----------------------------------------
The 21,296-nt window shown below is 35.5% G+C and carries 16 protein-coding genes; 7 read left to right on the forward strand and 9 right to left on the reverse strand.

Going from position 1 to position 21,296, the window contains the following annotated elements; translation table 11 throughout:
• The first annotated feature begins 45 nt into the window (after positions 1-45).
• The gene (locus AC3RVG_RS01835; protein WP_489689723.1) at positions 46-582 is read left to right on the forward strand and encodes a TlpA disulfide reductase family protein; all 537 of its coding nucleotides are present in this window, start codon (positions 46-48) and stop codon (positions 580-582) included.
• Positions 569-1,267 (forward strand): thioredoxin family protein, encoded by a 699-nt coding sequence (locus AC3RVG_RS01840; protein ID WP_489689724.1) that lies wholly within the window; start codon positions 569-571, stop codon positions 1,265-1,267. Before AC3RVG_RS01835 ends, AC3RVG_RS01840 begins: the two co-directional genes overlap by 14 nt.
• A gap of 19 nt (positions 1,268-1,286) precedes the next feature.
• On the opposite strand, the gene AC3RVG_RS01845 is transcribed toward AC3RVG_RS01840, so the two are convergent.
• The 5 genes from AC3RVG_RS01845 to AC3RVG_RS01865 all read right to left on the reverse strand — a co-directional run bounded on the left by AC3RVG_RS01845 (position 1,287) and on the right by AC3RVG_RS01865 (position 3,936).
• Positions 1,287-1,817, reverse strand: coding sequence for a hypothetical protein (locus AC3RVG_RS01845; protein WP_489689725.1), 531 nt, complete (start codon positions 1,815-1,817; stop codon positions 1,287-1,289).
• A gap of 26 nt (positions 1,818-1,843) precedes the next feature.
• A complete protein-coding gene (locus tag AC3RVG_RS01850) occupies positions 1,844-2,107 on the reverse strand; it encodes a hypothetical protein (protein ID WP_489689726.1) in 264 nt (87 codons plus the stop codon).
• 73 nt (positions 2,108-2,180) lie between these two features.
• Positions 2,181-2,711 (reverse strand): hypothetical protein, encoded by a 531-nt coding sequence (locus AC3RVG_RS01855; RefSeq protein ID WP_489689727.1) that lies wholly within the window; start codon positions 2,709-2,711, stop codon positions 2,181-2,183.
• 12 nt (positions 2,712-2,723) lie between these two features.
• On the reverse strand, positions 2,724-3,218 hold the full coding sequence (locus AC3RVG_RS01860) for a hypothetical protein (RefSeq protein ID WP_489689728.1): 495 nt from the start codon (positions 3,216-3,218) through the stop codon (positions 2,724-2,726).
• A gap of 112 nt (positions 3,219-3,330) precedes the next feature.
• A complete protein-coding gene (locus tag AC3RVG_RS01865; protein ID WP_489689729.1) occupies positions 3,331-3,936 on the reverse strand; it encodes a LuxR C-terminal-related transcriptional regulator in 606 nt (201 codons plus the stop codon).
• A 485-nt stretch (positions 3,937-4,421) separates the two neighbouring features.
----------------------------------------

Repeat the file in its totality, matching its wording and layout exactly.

The 21,296-nt window shown below is 35.5% G+C and carries 16 protein-coding genes; 7 read left to right on the forward strand and 9 right to left on the reverse strand.

Going from position 1 to position 21,296, the window contains the following annotated elements; translation table 11 throughout:
• The first annotated feature begins 45 nt into the window (after positions 1-45).
• The gene (locus AC3RVG_RS01835; protein WP_489689723.1) at positions 46-582 is read left to right on the forward strand and encodes a TlpA disulfide reductase family protein; all 537 of its coding nucleotides are present in this window, start codon (positions 46-48) and stop codon (positions 580-582) included.
• Positions 569-1,267 (forward strand): thioredoxin family protein, encoded by a 699-nt coding sequence (locus AC3RVG_RS01840; protein ID WP_489689724.1) that lies wholly within the window; start codon positions 569-571, stop codon positions 1,265-1,267. Before AC3RVG_RS01835 ends, AC3RVG_RS01840 begins: the two co-directional genes overlap by 14 nt.
• A gap of 19 nt (positions 1,268-1,286) precedes the next feature.
• On the opposite strand, the gene AC3RVG_RS01845 is transcribed toward AC3RVG_RS01840, so the two are convergent.
• The 5 genes from AC3RVG_RS01845 to AC3RVG_RS01865 all read right to left on the reverse strand — a co-directional run bounded on the left by AC3RVG_RS01845 (position 1,287) and on the right by AC3RVG_RS01865 (position 3,936).
• Positions 1,287-1,817, reverse strand: coding sequence for a hypothetical protein (locus AC3RVG_RS01845; protein WP_489689725.1), 531 nt, complete (start codon positions 1,815-1,817; stop codon positions 1,287-1,289).
• A gap of 26 nt (positions 1,818-1,843) precedes the next feature.
• A complete protein-coding gene (locus tag AC3RVG_RS01850) occupies positions 1,844-2,107 on the reverse strand; it encodes a hypothetical protein (protein ID WP_489689726.1) in 264 nt (87 codons plus the stop codon).
• 73 nt (positions 2,108-2,180) lie between these two features.
• Positions 2,181-2,711 (reverse strand): hypothetical protein, encoded by a 531-nt coding sequence (locus AC3RVG_RS01855; RefSeq protein ID WP_489689727.1) that lies wholly within the window; start codon positions 2,709-2,711, stop codon positions 2,181-2,183.
• 12 nt (positions 2,712-2,723) lie between these two features.
• On the reverse strand, positions 2,724-3,218 hold the full coding sequence (locus AC3RVG_RS01860) for a hypothetical protein (RefSeq protein ID WP_489689728.1): 495 nt from the start codon (positions 3,216-3,218) through the stop codon (positions 2,724-2,726).
• A gap of 112 nt (positions 3,219-3,330) precedes the next feature.
• A complete protein-coding gene (locus tag AC3RVG_RS01865; protein ID WP_489689729.1) occupies positions 3,331-3,936 on the reverse strand; it encodes a LuxR C-terminal-related transcriptional regulator in 606 nt (201 codons plus the stop codon).
• A 485-nt stretch (positions 3,937-4,421) separates the two neighbouring features.